The Twin Towers of Online Irony

The Twin Towers of Online Irony

The Twin Towers of Online Irony
An email conversation about the news of the day.
Sept. 11 2002 4:31 PM


Dear Ron,


Good thought. What about "9/11: A Day to Shoot the Shit About Dickens"? Would it be tacky, do you think, if they billed us as the Twin Towers of Online Irony?

Speaking of tacky branding, should we have a moment of silence to honor the Times' "A Nation Challenged"? I notice it's back in full effect today. Actually, today's Times bristles with inadvertently wonderful stuff. "Grieve Today, Mayor Says, And Then Grasp Tomorrow." The picture of the surfers throwing debris from the WTC into the Pacific, and the editor of Surf News saying that "Surfing is the ultimate expression of freedom. What better way could there be to show our appreciation of that freedom and the country that affords us the opportunity to express that freedom." And this little honey, from a News Analysis by Patrick Tyler: " 'We are now at high risk of a terrorist attack, for we are now at level orange,' Mr. Ridge said with a breath-stopping bluntness." And the faux-Jeffersonian full-page ad taken by "the employees of OppenheimerFunds, Inc.": "We reaffirm these truths: That organizations are best defined by their people and the bonds among them. … That our families are precious; That each day is a gift." I hate to beat a dead horse, Ron, but with entertainment like this, why would you need TV?

Of course the elephant in the room that neither of us is talking about is that op-ed piece signed "George W. Bush," whose contributor's note reads "George W. Bush is the 43rd President." Now that's class. You and I are going to have a drink tomorrow night, right? Tell you what: If you can look me in the eye and swear you were able to read every word of that, I'm buying.

I agree with you about how all these scrims—the media, the politicians, the corporate flacks, and apparently well-meaning free-lance sillybillies like that surfer guy—make it difficult to see what's real in this. That's the hell of it: It's all scrim all the time. Like you, I don't know anyone who died in the attacks. But early this afternoon in the barbershop in the subway station at Columbus Circle—that's a plug; $10 and I look like I'm ready to go to Parris Island and pump up to whack the evildoers—I overheard a guy in another chair telling about how his wife went to the WTC just before the attacks to go to some meeting, and got turned away by security for not having the right ID. She was nearby, but luckily not inside, when the planes hit. There are a bunch of these stories, I know; some of them are even true. But we've seen so much of that scrim you mention that it startled me to hear a real, in-the-flesh person tell one: I felt like asking for his autograph.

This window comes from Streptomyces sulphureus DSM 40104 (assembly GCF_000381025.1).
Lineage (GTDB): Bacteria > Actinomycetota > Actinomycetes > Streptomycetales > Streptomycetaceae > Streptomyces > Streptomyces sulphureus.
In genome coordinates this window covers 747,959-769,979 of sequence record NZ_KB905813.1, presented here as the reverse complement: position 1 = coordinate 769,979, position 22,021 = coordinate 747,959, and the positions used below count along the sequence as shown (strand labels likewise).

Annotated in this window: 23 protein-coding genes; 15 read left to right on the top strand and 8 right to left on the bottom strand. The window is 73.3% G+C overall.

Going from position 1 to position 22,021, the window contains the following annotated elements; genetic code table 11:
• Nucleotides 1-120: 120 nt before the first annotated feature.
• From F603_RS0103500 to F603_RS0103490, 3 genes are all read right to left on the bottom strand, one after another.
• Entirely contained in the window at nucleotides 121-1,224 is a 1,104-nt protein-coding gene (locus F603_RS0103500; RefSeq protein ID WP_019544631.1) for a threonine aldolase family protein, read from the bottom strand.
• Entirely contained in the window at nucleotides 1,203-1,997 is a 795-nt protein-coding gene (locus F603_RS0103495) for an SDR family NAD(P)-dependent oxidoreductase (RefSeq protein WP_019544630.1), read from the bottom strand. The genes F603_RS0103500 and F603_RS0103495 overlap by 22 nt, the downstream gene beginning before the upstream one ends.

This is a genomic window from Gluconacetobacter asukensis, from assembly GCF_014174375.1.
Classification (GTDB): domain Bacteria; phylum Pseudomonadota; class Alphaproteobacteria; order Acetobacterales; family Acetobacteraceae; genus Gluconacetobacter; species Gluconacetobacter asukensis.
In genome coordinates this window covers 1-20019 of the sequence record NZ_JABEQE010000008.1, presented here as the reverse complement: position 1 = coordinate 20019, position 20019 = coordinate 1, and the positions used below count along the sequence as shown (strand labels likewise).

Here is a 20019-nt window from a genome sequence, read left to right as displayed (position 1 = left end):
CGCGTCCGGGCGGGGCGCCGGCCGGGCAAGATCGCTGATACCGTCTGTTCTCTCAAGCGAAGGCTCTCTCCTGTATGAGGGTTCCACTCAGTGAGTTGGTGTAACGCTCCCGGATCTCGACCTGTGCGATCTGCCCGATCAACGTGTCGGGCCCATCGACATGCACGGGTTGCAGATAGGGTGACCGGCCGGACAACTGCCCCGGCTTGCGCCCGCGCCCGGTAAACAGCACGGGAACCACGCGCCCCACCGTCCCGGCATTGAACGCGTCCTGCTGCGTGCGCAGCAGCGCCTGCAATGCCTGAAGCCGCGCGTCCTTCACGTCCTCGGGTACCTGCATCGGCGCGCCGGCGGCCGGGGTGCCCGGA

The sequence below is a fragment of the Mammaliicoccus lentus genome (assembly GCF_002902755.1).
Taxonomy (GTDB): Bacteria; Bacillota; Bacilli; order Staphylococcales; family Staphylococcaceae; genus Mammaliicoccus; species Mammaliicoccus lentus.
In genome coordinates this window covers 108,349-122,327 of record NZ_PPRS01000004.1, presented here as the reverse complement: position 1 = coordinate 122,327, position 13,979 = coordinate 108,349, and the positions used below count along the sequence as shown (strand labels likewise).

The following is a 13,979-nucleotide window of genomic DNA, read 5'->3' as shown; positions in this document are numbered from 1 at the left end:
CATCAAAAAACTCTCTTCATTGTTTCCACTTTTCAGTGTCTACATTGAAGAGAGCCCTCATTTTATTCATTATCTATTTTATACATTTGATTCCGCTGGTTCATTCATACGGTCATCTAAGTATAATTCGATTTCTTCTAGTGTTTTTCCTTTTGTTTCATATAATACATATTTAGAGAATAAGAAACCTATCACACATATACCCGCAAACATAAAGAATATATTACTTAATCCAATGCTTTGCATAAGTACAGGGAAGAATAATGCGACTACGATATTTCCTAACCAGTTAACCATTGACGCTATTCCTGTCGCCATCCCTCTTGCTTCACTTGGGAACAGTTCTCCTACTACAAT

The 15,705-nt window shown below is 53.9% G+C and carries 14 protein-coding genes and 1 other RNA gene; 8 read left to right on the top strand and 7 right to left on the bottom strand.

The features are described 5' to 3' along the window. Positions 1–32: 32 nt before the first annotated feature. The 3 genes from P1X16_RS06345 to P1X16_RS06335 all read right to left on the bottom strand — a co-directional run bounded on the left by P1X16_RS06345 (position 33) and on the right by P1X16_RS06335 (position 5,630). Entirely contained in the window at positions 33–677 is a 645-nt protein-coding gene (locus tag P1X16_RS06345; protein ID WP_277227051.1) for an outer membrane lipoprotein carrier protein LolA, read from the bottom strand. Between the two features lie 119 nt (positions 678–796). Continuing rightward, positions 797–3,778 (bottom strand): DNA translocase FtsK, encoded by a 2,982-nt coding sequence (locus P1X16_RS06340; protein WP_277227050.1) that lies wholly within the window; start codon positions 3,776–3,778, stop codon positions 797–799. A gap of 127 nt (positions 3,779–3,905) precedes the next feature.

So then I came up out of the subway and found much of Columbus Circle blocked off with yellow tape, people milling in the streets from an evacuated building, emergency vehicles, cops. As far as I know now, it was a construction accident at the huge AOL Time Warner building that's going up. (In effect, a giant bull's-eye right next door to my office.) But of course I thought at first this was some terror-related event. I looked up and the clouds were moving so fast it looked like the buildings were falling. (I knew I had a reason for mentioning before that it's a windy day.) And I'm somebody who was not traumatized.

So yeah, it's not all scrim, even for somebody who didn't lose a friend or a family member. But it's being exploited to sell everything from the human warmth of some brokerage firm (or whatever the hell OppenheimerFunds may be) to a war on Iraq. And people have the gall to complain about the nickel-dime wretches selling tchotchkes down around the WTC site. If you did manage to calm down after your run-in with Friedman this morning, can I tempt you to work up a new head of steam?

By the way, I hope I didn't get you in any hot water with God. (Get it? Hot water? Plumbers?) I always assume he knows how you're going to offend him before you even think of doing it. But if he was busy watching the fall of a sparrow while you were ragging on him, I'm sorry I called his attention to you. He can be a mean cuss if you pull his chain.

With liberty and justice for all,

Ron Rosenbaum is the author most recently of Explaining Hitler and The Secret Parts of Fortune; he writes a column for the New York Observer and was co-writer of the PBS/Frontline documentary "Faith and Doubt at Ground Zero." David Gates' most recent book is the short-story collection The Wonders of the Invisible World. He's a senior writer at Newsweek.